Davide Vimercati (Politecnico di Milano)

Alberto Guardone (Politecnico di Milano)

ABSTRACT. The non-monotone dependence of the speed of sound along adiabatic transformation is demonstrated to result in the admissibility of non-ideal increase of the flow Mach number across oblique shock waves, for pre-shock states in the close proximity of the liquid-vapour saturation curve. This non-ideal behaviour is not admissible for dilute, ideal gases and it associated to a less-than-unity value of the fundamental derivative of gasdynamics. Therefore, non-ideal shock waves are expected to be observed also in fluids with relatively low molecular complexity, including methane and ammonia. The simple yet qualitatively sound van der Waals model is used to confirm the present findings and to provide exemplary non-ideal shock waves.

Adam Head (Delft University of Technology)

Ingo Jahn (The University of Queensland)

ABSTRACT. Radial inflow turbines are an arguably relevant architecture for energy extraction from ORC and supercritical CO2 power cycles. The inclusion of a suitable diffuser in a radial turbine system is essential to the efficient operation of the turbine system in order to recover exhaust kinetic energy as static pressure.

In supercritical CO2 Brayton cycles, the high turbine inlet pressure would lead to a sealing challenge if the rotor was supported in the conventional cantilevered arrangement. An alternative to this is a cantilevered layout with the rotor exit facing the bearing system. While such a layout is attractive for the sealing system, it limits the axial space claim of any diffuser.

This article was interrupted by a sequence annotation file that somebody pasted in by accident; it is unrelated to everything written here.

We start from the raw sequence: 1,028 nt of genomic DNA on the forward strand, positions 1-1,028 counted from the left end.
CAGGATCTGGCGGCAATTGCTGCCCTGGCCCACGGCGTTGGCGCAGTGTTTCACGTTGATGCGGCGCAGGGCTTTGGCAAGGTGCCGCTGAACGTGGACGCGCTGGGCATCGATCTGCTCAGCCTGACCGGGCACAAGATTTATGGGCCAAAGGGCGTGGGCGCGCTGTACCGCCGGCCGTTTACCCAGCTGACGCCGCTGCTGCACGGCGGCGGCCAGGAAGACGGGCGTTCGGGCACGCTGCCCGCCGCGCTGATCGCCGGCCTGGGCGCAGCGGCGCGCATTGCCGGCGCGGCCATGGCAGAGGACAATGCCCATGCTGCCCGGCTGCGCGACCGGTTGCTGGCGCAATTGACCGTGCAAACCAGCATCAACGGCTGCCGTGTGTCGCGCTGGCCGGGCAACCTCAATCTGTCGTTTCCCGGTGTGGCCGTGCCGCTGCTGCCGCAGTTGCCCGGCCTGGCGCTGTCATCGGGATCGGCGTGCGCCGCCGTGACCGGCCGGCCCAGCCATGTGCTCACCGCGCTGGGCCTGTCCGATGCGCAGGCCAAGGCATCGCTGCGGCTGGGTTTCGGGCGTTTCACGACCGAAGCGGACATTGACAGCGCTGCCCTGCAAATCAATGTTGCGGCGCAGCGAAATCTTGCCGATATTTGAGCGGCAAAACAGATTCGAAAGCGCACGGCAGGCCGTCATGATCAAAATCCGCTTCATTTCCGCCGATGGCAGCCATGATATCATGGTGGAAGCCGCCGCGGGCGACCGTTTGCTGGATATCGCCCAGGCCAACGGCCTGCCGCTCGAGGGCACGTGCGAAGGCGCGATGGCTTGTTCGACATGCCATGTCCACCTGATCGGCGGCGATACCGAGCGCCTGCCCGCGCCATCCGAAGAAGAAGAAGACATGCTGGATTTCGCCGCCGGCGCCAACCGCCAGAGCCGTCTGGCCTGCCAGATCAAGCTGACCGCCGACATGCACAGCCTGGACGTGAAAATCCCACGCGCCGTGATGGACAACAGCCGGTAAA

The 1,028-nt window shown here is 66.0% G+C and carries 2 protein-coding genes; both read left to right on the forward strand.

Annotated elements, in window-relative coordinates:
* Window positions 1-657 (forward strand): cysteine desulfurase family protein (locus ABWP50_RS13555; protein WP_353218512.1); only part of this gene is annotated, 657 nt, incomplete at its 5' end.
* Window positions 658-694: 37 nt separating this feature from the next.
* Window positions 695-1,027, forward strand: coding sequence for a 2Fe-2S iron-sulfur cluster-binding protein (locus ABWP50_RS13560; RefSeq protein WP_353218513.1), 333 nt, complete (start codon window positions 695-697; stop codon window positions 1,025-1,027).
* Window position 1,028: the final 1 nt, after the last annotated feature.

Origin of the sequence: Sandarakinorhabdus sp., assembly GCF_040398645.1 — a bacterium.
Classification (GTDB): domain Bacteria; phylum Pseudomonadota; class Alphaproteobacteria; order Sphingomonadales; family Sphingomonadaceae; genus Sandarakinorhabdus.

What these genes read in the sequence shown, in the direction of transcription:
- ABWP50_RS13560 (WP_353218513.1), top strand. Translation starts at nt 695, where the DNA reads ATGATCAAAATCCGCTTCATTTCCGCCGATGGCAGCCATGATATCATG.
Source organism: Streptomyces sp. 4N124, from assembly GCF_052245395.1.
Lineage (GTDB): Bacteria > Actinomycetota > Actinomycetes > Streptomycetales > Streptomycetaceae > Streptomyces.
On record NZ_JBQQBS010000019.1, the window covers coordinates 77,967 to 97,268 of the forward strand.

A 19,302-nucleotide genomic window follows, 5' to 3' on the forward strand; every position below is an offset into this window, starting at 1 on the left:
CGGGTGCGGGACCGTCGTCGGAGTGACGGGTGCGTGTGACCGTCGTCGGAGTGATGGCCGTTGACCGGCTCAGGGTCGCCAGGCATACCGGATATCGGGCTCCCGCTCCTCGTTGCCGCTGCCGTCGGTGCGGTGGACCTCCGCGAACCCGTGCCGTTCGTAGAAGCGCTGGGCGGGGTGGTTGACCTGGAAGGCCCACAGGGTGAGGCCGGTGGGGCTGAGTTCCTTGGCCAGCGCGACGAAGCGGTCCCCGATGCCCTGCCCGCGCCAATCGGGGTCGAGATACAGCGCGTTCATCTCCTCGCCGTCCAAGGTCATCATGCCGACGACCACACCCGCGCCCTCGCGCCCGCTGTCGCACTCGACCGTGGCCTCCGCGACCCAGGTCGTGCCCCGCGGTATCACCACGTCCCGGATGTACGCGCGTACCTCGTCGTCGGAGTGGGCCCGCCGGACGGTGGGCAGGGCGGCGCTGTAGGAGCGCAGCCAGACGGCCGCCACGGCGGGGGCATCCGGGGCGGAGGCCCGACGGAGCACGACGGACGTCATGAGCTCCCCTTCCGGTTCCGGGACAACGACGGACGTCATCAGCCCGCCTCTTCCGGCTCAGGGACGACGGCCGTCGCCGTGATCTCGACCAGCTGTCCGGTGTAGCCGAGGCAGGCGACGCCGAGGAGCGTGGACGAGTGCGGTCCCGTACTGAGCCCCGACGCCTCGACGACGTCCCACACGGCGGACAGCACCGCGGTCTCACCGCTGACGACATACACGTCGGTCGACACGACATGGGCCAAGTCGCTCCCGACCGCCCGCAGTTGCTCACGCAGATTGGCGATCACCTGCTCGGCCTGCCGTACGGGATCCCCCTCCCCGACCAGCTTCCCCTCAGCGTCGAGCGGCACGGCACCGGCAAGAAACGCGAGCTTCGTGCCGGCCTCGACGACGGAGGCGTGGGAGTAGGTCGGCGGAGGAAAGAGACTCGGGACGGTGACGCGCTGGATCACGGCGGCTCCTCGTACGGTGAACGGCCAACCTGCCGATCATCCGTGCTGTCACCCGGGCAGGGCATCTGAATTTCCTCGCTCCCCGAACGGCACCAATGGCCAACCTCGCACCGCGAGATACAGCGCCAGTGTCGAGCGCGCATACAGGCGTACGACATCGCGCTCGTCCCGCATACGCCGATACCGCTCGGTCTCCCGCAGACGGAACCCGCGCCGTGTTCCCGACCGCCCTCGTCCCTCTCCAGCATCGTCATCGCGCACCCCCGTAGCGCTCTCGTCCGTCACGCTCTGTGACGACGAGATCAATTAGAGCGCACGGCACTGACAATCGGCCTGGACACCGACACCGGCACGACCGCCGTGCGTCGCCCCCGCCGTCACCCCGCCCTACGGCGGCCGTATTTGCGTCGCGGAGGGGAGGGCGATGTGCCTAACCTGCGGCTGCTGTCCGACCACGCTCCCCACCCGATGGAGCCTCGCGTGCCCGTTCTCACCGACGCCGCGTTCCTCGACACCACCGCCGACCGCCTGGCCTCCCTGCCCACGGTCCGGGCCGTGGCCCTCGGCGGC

Previous studies into conical diffuser geometries for supercritical CO2 have shown that in order to achieve optimal static pressure recovery, longer geometries of a shallower cone angle are necessitated when compared to air.

A diffuser with a combined axial-radial arrangement is investigated as a means to package the aforementioned geometric characteristics into a limited space claim for a 100kW radial inflow turbine.

Michael Pfitzner (Universität der Bundeswehr München)

ABSTRACT. In the present contribution, we study high-pressure combustion of oxygen and methane using Large-Eddy Simulation (LES). The work is motivated by liquid rocket propulsion engines (LRE) in which the chamber pressure often exceeds the critical pressure of the injected fluid and the temperature of one or both propellants is smaller or close to the pseudo-critical temperature. The propellants are thus in a trans- or supercritical state in which the thermodynamic and transport properties are highly non-linear functions of temperature and pressure. Real-gas effects have a significant influence on the operation of LREs and numerous experimental and numerical studies contributed to a better understanding of such flows. Many valuable coaxial single-injector experiments were carried out on the Mascotte test bench to study trans- and supercritical combustion of LOx/GH2 as well as of LOx/GCH4. Among them is the work of Singla et al. who investigated methane combustion at different operating conditions.